That began a very unusual relationship between the two in “Under One Roof: Lessons I Learned from a Tough Old Woman in a Little Old House. Barry Marin succeeds in telling his story beautifully and you will reading about his unusual friendship and learn so much from both of them.
Miss Edith Wilson Macefield is ornery, well dressed, can swear like a lumberjack and has known so many well-known people in her life so many that it seems like fiction. In fact Barry Martin is constantly wondering are her stories true or made up. She escaped from a Nazi prison camp and she taught a dance to Mickey Rooney and that is just a tiny glimpse of her experiences... Even though her stories are startling and diverse, the true value of this book is that of friendship and learning how to treat seniors.
I hope that you will read this book, I don’t see how it is possible that you will be disappointed, and it is a gem. I recommend it to all people who have parents who are alive or are caregivers and to all who want to read a fantastic story.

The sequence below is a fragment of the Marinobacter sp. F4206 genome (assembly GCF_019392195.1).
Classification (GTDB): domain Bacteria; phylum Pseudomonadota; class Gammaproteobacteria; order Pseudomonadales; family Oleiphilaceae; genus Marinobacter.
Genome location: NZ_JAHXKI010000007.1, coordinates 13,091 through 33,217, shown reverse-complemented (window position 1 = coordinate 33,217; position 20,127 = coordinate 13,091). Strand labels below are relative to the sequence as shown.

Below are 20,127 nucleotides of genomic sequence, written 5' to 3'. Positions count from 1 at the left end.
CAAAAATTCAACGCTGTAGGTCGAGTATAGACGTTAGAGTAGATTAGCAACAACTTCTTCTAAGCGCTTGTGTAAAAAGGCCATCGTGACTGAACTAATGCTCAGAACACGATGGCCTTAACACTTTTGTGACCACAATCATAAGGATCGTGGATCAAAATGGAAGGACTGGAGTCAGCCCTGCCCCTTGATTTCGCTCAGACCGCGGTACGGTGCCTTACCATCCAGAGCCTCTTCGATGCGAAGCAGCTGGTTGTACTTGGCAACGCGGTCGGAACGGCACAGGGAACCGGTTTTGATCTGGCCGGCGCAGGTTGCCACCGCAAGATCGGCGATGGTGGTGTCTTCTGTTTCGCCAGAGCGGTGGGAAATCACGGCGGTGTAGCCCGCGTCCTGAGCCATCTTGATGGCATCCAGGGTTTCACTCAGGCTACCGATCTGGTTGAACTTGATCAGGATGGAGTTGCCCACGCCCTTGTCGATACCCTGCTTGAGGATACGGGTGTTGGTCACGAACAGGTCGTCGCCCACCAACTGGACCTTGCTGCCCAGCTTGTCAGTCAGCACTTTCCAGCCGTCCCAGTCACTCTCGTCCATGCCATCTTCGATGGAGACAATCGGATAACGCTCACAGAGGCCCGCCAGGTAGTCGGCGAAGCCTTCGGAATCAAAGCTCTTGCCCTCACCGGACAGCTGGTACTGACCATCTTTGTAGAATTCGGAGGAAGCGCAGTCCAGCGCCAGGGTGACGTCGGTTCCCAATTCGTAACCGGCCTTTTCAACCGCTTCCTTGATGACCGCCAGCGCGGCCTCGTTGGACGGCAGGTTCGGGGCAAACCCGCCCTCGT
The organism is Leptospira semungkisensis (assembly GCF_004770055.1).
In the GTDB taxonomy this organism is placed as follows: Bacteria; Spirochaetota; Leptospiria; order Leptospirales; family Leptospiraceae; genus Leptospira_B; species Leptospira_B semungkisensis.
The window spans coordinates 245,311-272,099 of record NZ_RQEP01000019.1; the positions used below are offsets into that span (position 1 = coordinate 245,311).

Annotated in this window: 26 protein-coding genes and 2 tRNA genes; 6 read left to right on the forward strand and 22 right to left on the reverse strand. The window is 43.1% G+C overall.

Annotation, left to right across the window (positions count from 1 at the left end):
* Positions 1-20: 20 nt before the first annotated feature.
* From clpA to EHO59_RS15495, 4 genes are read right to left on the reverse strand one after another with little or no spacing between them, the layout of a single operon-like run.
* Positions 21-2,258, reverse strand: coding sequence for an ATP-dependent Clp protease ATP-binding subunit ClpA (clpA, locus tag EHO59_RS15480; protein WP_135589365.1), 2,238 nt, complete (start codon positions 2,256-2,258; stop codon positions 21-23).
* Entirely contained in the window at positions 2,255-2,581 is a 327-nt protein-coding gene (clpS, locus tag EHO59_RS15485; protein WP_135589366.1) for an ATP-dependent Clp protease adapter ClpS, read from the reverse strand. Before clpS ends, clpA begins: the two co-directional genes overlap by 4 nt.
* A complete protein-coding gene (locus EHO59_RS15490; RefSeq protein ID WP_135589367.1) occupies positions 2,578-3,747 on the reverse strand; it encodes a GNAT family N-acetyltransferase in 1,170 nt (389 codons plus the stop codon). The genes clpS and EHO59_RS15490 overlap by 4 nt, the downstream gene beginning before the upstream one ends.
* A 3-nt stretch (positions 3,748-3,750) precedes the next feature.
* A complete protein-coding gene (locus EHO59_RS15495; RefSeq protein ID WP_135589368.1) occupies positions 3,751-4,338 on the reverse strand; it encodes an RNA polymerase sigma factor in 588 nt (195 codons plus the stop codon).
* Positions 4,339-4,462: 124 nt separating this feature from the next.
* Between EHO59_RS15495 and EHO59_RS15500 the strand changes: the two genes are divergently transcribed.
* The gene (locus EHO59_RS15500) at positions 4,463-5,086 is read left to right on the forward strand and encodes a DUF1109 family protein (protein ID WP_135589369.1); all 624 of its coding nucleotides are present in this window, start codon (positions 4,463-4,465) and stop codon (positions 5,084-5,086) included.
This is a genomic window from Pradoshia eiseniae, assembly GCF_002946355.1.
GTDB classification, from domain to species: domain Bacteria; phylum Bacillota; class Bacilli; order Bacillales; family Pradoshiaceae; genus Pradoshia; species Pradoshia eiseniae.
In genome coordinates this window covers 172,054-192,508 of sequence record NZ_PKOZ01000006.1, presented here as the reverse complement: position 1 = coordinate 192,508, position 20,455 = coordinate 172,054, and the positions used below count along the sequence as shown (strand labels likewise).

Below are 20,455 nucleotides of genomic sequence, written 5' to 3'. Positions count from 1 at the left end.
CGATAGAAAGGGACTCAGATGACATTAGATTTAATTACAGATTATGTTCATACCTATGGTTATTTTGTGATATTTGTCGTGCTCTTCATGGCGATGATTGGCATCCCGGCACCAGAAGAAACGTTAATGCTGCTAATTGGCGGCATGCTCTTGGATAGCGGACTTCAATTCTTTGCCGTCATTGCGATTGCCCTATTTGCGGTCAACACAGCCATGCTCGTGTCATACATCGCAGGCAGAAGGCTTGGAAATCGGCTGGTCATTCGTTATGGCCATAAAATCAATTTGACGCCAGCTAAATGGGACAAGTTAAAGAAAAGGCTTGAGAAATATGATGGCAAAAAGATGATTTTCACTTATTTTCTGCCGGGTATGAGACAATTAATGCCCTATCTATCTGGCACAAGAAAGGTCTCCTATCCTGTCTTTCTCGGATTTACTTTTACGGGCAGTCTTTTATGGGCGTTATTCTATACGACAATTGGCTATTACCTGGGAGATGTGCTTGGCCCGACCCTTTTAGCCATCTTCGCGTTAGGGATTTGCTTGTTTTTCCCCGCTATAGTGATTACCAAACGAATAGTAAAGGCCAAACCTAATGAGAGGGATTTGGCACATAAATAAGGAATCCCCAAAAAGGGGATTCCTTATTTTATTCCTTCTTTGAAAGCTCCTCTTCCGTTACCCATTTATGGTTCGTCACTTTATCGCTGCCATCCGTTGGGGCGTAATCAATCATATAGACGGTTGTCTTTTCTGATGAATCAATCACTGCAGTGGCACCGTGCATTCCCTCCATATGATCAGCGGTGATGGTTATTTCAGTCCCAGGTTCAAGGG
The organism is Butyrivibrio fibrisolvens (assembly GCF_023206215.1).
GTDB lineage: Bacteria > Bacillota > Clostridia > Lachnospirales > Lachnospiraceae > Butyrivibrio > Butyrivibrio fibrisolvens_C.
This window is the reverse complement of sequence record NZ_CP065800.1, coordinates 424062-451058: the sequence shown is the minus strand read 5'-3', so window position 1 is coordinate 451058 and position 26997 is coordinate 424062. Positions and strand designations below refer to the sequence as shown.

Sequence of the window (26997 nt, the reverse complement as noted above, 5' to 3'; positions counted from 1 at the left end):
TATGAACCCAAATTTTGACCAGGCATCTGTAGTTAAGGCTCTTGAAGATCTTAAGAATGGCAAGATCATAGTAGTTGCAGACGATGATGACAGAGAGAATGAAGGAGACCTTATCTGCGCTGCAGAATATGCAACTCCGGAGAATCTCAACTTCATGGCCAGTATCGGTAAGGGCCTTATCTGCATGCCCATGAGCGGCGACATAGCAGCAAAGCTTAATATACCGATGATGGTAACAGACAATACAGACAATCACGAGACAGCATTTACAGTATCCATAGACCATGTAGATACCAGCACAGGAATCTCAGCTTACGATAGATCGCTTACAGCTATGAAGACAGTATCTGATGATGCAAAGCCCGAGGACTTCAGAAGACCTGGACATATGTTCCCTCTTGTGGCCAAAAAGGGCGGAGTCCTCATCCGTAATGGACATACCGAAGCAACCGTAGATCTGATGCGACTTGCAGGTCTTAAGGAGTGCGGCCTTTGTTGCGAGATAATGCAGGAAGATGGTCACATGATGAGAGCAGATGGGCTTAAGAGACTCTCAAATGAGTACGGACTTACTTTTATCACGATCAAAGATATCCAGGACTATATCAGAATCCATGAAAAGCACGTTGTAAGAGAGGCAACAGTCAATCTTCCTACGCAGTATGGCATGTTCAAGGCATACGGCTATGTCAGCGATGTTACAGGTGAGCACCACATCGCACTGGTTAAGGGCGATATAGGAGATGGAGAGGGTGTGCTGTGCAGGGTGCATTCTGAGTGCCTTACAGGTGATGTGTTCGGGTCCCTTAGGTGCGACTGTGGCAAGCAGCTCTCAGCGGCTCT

I received this book as a win from FirstReads but that in no way influenced my thoughts and feelings in this review.
There's so much in this story to love. Edith herself in her youth was an almost mythically heroic figure, and even now she's fiercely independent and a handful; Barry is the kind of guy you'd want for a son, dad, brother, but at times he blows his top trying to care for her; and his family and coworkers are all stand-up people. There are lessons aplenty in this book, which is well-written, well-paced, and well-edited. If you'll bear with me, I'd enjoy sharing a couple of passages with you.Read more ›
Mrs. Macefield and Mr. Martin became acquainted due to a construction project that literally rose up around her tiny old house. Mrs. Macefield refused to sell her property to the developer of a shopping mall and what resulted was the unlikely friendship between a fiesty, oftentimes obstreperous 85 year old woman and the head of the construction project.